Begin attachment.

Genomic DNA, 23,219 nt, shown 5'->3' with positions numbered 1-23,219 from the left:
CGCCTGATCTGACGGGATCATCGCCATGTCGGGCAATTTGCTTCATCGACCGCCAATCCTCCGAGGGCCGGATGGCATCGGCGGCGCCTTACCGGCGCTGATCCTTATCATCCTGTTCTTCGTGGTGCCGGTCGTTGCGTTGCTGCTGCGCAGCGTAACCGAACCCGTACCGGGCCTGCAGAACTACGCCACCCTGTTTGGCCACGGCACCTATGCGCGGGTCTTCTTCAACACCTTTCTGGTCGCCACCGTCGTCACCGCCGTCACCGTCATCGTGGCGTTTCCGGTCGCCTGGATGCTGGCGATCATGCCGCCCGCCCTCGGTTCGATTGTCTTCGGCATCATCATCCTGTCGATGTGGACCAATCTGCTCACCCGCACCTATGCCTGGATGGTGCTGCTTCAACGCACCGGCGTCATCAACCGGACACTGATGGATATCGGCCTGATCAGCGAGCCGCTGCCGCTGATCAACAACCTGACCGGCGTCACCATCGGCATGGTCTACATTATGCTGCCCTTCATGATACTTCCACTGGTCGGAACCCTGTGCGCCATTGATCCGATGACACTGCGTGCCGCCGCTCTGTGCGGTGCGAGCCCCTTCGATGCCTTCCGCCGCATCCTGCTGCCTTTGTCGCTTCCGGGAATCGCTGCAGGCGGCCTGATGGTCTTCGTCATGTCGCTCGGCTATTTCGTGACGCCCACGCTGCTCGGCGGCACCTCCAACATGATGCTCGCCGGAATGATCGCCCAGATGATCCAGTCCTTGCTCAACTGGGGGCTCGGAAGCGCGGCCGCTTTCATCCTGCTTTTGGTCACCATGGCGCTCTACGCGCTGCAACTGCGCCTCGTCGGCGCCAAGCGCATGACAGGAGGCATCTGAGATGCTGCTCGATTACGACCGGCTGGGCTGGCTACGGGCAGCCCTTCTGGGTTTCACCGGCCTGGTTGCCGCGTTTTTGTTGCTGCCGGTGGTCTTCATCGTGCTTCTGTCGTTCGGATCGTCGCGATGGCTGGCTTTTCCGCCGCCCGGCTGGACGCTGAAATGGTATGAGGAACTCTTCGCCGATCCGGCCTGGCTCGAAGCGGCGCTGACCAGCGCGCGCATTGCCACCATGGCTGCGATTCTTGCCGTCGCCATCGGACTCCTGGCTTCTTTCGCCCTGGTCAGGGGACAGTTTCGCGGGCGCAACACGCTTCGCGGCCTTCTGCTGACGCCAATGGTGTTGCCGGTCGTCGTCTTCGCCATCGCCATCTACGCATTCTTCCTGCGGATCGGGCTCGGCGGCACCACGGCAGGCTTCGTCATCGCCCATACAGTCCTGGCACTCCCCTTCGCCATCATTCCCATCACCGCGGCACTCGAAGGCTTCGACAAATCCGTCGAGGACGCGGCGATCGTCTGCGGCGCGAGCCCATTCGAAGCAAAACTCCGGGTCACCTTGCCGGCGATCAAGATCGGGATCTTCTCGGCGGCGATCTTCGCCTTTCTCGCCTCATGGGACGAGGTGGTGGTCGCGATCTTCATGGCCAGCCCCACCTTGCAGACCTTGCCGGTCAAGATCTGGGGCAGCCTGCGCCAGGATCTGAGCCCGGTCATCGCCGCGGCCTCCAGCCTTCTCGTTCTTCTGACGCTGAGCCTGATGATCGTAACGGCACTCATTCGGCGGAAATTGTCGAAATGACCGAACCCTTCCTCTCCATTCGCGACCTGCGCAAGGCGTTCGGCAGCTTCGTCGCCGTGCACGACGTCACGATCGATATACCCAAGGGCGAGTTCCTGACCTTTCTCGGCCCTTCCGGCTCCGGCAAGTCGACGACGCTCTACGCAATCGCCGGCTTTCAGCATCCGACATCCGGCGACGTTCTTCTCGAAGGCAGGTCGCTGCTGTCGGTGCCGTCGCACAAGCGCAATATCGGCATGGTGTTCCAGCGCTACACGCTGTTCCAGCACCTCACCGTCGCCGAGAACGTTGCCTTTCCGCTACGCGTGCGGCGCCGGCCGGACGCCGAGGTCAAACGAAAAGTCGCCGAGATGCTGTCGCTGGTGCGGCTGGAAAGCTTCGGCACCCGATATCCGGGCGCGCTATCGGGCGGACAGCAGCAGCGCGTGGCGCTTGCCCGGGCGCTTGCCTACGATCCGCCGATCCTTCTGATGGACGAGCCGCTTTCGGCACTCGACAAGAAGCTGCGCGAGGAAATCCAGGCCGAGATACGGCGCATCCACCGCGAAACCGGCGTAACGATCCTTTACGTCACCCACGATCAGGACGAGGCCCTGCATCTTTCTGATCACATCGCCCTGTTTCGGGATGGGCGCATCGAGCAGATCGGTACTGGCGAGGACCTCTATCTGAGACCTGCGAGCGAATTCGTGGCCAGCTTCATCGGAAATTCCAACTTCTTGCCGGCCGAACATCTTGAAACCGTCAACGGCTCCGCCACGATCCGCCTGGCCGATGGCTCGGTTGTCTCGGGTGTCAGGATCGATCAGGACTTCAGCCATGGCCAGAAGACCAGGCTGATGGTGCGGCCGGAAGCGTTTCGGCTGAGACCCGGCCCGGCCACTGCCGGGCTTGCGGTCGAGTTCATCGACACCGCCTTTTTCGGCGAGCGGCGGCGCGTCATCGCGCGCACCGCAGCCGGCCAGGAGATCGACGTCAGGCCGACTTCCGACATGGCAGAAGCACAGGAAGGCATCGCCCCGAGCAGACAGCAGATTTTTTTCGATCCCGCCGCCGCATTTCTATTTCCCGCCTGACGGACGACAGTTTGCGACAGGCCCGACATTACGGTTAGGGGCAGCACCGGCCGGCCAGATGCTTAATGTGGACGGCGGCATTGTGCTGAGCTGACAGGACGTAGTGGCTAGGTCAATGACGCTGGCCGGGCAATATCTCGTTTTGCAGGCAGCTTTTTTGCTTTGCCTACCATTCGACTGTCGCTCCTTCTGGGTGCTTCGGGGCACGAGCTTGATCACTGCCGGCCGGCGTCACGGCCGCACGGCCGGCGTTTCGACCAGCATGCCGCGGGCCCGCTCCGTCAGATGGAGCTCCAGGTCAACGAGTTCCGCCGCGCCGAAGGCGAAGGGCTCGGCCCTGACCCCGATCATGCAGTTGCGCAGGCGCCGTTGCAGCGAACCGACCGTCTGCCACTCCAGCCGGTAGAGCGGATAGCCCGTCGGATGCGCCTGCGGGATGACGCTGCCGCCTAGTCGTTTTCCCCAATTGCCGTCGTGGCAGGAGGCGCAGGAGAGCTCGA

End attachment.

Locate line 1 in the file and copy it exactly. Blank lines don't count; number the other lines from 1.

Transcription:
Genomic DNA, 23,219 nt, shown 5'->3' with positions numbered 1-23,219 from the left: